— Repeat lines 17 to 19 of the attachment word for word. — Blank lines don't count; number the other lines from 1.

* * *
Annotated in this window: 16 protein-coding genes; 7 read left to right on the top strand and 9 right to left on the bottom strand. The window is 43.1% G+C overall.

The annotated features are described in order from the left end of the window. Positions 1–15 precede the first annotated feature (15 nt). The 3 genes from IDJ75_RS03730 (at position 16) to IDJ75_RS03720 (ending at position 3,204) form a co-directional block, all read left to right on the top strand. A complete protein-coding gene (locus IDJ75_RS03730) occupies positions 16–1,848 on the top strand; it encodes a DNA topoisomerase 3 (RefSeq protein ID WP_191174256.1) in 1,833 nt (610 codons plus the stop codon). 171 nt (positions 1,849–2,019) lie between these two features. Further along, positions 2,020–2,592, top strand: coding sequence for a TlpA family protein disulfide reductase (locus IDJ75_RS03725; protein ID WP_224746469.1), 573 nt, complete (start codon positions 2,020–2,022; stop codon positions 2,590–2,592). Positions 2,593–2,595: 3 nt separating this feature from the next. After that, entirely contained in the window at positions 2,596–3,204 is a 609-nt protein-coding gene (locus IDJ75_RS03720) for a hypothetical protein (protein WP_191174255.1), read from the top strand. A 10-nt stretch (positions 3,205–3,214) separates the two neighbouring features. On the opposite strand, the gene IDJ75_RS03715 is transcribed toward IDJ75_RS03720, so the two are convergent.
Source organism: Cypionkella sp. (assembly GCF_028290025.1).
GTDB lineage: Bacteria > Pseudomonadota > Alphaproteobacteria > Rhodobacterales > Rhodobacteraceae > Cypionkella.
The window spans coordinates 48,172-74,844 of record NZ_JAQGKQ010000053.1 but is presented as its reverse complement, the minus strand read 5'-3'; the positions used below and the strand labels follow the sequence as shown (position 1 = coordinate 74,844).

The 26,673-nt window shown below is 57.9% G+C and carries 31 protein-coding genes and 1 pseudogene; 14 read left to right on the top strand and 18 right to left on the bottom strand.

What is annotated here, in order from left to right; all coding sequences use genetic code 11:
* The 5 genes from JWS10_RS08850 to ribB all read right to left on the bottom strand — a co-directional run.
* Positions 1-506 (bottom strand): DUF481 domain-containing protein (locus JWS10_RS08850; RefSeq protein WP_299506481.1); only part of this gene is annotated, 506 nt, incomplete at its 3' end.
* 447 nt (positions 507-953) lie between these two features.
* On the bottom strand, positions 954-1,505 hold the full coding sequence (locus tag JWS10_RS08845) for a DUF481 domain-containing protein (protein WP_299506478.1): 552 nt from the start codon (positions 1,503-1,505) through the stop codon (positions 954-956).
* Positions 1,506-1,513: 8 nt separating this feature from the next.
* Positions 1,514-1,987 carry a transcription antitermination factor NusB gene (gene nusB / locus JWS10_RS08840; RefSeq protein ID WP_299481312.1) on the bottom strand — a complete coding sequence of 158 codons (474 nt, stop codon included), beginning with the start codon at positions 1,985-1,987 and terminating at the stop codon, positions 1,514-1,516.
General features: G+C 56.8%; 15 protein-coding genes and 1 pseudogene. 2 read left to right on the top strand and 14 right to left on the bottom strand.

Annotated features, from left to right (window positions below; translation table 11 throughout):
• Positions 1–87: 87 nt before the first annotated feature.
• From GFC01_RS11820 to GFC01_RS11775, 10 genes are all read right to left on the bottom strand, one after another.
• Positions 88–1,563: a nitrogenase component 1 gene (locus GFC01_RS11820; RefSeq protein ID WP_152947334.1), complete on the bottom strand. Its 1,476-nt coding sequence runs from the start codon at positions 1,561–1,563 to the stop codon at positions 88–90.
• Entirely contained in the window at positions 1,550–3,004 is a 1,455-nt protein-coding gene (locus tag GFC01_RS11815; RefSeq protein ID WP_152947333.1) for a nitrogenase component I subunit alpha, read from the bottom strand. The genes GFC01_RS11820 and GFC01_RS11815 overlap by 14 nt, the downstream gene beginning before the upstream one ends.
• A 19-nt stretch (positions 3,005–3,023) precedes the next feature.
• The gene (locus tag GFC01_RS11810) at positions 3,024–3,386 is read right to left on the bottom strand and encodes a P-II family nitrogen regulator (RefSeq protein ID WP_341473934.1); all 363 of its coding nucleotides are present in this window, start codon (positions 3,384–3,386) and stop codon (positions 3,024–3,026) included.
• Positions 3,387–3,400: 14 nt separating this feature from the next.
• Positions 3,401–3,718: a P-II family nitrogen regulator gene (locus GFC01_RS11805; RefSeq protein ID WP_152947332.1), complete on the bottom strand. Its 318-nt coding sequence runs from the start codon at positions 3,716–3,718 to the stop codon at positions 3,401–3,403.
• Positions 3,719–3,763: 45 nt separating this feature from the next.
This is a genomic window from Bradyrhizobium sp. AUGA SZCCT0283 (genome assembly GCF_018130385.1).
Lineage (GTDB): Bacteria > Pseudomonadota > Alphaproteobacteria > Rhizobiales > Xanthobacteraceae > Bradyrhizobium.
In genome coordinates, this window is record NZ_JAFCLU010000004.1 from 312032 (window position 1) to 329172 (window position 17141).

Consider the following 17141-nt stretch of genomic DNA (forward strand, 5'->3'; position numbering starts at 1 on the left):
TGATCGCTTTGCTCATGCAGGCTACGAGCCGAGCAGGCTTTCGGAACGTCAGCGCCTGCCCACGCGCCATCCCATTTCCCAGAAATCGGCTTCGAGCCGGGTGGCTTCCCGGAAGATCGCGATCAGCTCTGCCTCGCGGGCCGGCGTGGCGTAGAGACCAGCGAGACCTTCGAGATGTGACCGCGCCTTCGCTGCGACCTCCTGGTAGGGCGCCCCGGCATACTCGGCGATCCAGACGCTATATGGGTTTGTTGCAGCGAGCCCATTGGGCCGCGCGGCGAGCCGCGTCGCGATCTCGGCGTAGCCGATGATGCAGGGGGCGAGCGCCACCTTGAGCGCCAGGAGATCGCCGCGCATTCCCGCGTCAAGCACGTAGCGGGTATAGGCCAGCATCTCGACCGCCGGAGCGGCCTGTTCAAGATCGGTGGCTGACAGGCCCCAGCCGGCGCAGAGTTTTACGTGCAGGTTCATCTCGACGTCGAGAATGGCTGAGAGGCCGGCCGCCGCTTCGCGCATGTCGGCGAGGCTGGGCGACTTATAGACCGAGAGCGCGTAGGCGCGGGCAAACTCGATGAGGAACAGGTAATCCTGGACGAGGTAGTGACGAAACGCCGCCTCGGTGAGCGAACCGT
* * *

• From GFC01_RS11820 to GFC01_RS11775, 10 genes are all read right to left on the bottom strand, one after another.
• Positions 88–1,563: a nitrogenase component 1 gene (locus GFC01_RS11820; RefSeq protein ID WP_152947334.1), complete on the bottom strand. Its 1,476-nt coding sequence runs from the start codon at positions 1,561–1,563 to the stop codon at positions 88–90.
• Entirely contained in the window at positions 1,550–3,004 is a 1,455-nt protein-coding gene (locus tag GFC01_RS11815; RefSeq protein ID WP_152947333.1) for a nitrogenase component I subunit alpha, read from the bottom strand. The genes GFC01_RS11820 and GFC01_RS11815 overlap by 14 nt, the downstream gene beginning before the upstream one ends.